“Biking for me is a way to not only stay in shape, but to see new places, meet new people, and support a variety of causes,” said English teacher Ron Monroe, avid cyclist.
As a child, Mr. Monroe liked to bike around his neighborhood and with his friends. Later, in his late twenties and thirties, he took up biking again as a way to stay fit. While he still likes the exercise, biking also allows Mr. Monroe to engage with the community. The most recent ride he took part in was the Pedal to the Medal ride associated with the Hartford Marathon, which took place on Saturday, Oct. 12, 2019. “There has always been a fun ride accompanying the [Hartford] Marathon,” Mr. Monroe said. “In past years, I ran the half marathon. However, when I heard that a bike ride was offered, I felt it was a great way to stay involved in my community while doing something I love to do.”
The Hartford Marathon started at 8 a.m., so bikers arrived at 3 a.m. Last year, the bike ride was set up so that bikers rode the whole 26 mile marathon route. “We were escorted by police because we were riding in the middle of the night, and we also had to have lights on our bikes,” Mr. Monroe said. However, this year, the Hartford Marathon, which again started at 8 a.m. with bikers arriving at 3 a.m., was organized differently.
“The bike ride was in the middle of the night again, but this time, we rode along the CT Fastrak bus lanes from New Britain to Hartford. Bikers could travel at their own speed and since we had the lanes to ourselves, we could go off on our own ways.”
Not only did Mr. Monroe get out on his bike because it’s an activity that he loves, but he also made a difference in the community, as there was a fundraiser associated with the Marathon’s bike ride. A large portion of the money donated went to BiCo Co, a nonprofit organization that promotes bike use in the Hartford area, works with Hartford’s youth to provide them with bikes, and teaches them bike maintenance.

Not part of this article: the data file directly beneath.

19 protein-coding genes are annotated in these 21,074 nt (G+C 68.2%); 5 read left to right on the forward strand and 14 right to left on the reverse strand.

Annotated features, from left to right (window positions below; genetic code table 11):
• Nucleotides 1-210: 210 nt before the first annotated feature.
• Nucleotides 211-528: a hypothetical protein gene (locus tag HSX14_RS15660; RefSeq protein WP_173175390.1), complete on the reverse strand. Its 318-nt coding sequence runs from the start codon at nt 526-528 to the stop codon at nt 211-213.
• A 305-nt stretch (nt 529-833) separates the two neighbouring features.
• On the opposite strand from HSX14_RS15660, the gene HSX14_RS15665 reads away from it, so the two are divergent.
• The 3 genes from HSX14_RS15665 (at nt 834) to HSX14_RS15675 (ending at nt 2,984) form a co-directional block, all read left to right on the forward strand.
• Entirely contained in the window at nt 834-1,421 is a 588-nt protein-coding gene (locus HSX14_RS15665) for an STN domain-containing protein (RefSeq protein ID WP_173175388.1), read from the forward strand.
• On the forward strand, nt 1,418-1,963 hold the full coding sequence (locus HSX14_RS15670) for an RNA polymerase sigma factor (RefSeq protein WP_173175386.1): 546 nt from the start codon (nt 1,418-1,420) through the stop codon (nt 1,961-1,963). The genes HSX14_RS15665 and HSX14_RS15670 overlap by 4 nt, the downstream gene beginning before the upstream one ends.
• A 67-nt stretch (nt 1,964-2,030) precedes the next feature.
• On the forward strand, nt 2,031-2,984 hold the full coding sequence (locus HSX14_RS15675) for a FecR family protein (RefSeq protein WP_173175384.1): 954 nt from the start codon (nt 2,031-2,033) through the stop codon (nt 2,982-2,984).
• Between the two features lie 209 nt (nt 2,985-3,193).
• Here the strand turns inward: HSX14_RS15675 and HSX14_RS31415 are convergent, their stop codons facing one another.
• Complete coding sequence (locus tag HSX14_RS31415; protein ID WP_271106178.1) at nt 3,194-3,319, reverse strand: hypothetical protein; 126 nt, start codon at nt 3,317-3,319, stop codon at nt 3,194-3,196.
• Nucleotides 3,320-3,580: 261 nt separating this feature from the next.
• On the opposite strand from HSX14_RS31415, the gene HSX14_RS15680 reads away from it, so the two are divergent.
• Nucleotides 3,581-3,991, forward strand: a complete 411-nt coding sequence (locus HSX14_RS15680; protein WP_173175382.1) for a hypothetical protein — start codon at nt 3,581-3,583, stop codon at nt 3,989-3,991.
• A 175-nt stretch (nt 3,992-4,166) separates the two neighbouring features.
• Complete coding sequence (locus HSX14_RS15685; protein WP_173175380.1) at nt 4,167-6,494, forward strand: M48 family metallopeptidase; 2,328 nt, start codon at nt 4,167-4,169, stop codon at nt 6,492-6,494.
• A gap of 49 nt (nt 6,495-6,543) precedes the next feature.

Along with the Hartford Marathon bike ride, Mr. Monroe is involved in a variety of other rides, such as Hartford Cranksgiving, which occurs the Saturday before Thanksgiving. This ride starts at Trinity College and ends at Grace Episcopal Church in Hartford. Each biker has to go to four different grocery stores in the Greater Hartford area and purchase food items to be donated to the food pantry called “A Place of Grace” at Grace Episcopal Church. “We use our own money to buy food, which covers registration, and we also carry the food on our bikes, which requires more strength.”
Last year was Mr. Monroe’s seventh year taking part in this ride. “About 50 bikers participate, which is great, as the food pantry relies upon the infusion of food during Thanksgiving,” he said. “This ride is such a good way to contribute and connect with the community.”
In addition to participating in marathons and other local bike rides, every summer since 2003, Mr. Monroe has been involved with various bike tours. “In 2003, I took a year off of teaching when KO offered a sabbatical program. I biked across the country from San Diego to St. Augustine in about 11 weeks with a group of other bikers,” he said. “This was a really interesting way to experience new places at a much slower pace than if I rode across the country in a car. It also allowed me to be outdoors, which I love.”
From that point on, Mr. Monroe has done a bike tour every summer in both the United States and Canada. “Last summer I biked the San Juan Islands in the state of Washington, as well as Vancouver Island in British Columbia,” Mr. Monroe said, “so, there was some ferrying, but also a lot of bike riding on these islands. This is my type of vacation, which isn’t everybody’s cup of tea, but I really like it.”
Whether he is riding his stationary bike indoors in the dead of winter, biking across the country on summer bike tours, or supporting a number of causes with local rides, Mr. Monroe seeks to use his bike for a variety of purposes, while still having fun doing something he loves.